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Open Access Methodology

Health services changes: is a run-in period necessary before evaluation in randomised clinical trials?

Trishna Rathod1*, John Belcher2, Alan A Montgomery3, Chris Salisbury4 and Nadine E Foster1

Author Affiliations

1 Research Institute for Primary Care & Health Sciences, Keele University, Keele, Staffordshire ST5 5BG, UK

2 School of Computing and Mathematics, Keele University, Keele, Staffordshire ST5 5BG, UK

3 Nottingham Clinical Trials Unit, University of Nottingham, Queen’s Medical Centre, Nottingham NG7 2UH, UK

4 Centre for Academic Primary Care, School of Community and Social Medicine, University of Bristol, Canynge Hall, 39 Whatley Road, Bristol BS8 2PS, UK

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Trials 2014, 15:41  doi:10.1186/1745-6215-15-41

Published: 30 January 2014

Abstract

Background

Most randomised clinical trials (RCTs) testing a new health service do not allow a run-in period of consolidation before evaluating the new approach. Consequently, health professionals involved may feel insufficiently familiar or confident, or that new processes or systems that are integral to the service are insufficiently embedded in routine care prior to definitive evaluation in a RCT. This study aimed to determine the optimal run-in period for a new physiotherapy-led telephone assessment and treatment service known as PhysioDirect and whether a run-in was needed prior to evaluating outcomes in an RCT.

Methods

The PhysioDirect trial assessed whether PhysioDirect was as effective as usual care. Prior to the main trial, a run-in of up to 12 weeks was permitted to facilitate physiotherapists to become confident in delivering the new service. Outcomes collected from the run-in and main trial were length of telephone calls within the PhysioDirect service and patients’ physical function (SF-36v2 questionnaire) and Measure Yourself Medical Outcome Profile v2 collected at baseline and six months. Joinpoint regression determined how long it had taken call times to stabilise. Analysis of covariance determined whether patients’ physical function at six months changed from the run-in to the main trial.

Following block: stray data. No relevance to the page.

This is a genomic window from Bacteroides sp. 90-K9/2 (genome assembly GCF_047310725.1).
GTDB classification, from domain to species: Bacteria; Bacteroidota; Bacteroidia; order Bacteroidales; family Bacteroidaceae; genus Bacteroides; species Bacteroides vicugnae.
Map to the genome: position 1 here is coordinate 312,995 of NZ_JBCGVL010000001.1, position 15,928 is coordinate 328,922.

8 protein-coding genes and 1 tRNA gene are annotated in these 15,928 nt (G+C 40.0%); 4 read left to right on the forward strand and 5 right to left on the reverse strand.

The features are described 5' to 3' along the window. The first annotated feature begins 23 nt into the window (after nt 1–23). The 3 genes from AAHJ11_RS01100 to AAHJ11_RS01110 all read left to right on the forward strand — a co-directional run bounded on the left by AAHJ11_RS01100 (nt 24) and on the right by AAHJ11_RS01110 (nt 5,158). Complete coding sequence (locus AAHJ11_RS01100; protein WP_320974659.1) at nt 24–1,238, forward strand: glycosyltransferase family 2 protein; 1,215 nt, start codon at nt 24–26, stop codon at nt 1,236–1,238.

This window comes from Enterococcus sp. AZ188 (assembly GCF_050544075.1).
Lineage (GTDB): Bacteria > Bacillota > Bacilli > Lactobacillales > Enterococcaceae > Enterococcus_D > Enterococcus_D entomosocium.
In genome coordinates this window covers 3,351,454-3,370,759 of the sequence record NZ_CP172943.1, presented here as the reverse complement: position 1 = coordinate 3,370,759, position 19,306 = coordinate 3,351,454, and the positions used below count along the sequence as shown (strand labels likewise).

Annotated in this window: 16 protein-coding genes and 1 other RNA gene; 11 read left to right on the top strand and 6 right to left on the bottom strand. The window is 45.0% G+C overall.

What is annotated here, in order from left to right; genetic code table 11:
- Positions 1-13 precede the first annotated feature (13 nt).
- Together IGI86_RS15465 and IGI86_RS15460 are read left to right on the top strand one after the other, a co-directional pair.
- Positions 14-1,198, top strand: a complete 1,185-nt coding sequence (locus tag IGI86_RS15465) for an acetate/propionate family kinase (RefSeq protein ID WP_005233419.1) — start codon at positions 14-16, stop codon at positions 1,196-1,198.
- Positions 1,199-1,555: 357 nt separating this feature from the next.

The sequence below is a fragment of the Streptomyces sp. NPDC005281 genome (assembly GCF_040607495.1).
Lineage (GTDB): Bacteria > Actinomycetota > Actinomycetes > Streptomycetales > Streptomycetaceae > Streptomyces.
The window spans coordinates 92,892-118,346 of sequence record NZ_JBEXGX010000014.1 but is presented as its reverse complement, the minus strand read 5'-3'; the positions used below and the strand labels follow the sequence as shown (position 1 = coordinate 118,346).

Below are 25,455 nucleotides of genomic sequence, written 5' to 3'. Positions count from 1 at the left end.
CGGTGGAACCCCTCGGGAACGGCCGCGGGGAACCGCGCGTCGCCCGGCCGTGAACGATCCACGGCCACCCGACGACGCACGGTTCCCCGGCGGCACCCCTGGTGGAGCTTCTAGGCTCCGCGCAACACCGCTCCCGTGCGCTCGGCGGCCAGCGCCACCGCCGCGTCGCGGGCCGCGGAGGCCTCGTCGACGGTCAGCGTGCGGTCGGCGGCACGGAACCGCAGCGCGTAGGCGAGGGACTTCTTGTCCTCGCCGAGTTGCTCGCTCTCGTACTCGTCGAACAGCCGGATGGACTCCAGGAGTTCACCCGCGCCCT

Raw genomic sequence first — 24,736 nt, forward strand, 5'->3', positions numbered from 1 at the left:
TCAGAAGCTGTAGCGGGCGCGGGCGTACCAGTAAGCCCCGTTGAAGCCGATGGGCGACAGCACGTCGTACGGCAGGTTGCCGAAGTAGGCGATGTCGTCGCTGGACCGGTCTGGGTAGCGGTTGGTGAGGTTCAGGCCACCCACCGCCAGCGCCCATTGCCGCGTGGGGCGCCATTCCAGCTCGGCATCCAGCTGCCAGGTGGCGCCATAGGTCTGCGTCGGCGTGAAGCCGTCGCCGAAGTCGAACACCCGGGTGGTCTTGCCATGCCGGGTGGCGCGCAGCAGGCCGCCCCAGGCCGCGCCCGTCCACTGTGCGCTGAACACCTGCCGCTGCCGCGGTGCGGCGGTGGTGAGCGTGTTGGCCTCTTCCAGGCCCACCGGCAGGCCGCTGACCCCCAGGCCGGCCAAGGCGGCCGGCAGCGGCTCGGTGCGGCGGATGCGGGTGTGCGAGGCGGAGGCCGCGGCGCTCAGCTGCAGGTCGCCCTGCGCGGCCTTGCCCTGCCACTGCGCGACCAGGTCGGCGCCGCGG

Results

Mean PhysioDirect call times (minutes) were higher in the run-in (31 (SD: 12.6)) than in the main trial (25 (SD: 11.6)). Each physiotherapist needed to answer 42 (95% CI: 20,56) calls for their mean call time to stabilise at 25 minutes per call; this took a minimum of seven weeks. For patients’ physical function, PhysioDirect was equally clinically effective as usual care during both the run-in (0.17 (95% CI: -0.91,1.24)) and main trial (-0.01 (95% CI: -0.80,0.79)).

Conclusions

A run-in was not needed in a large trial testing PhysioDirect services in terms of patient outcomes. A learning curve was evident in the process measure of telephone call length. This decreased during the run-in and stabilised prior to commencement of the main trial. Future trials should build in a run-in if it is anticipated that learning would have an effect on patient outcome.

Trial registration

Current Controlled Trials, ISRCTN55666618

Keywords:
Health services; Learning curve; Randomised clinical trial; Run-in period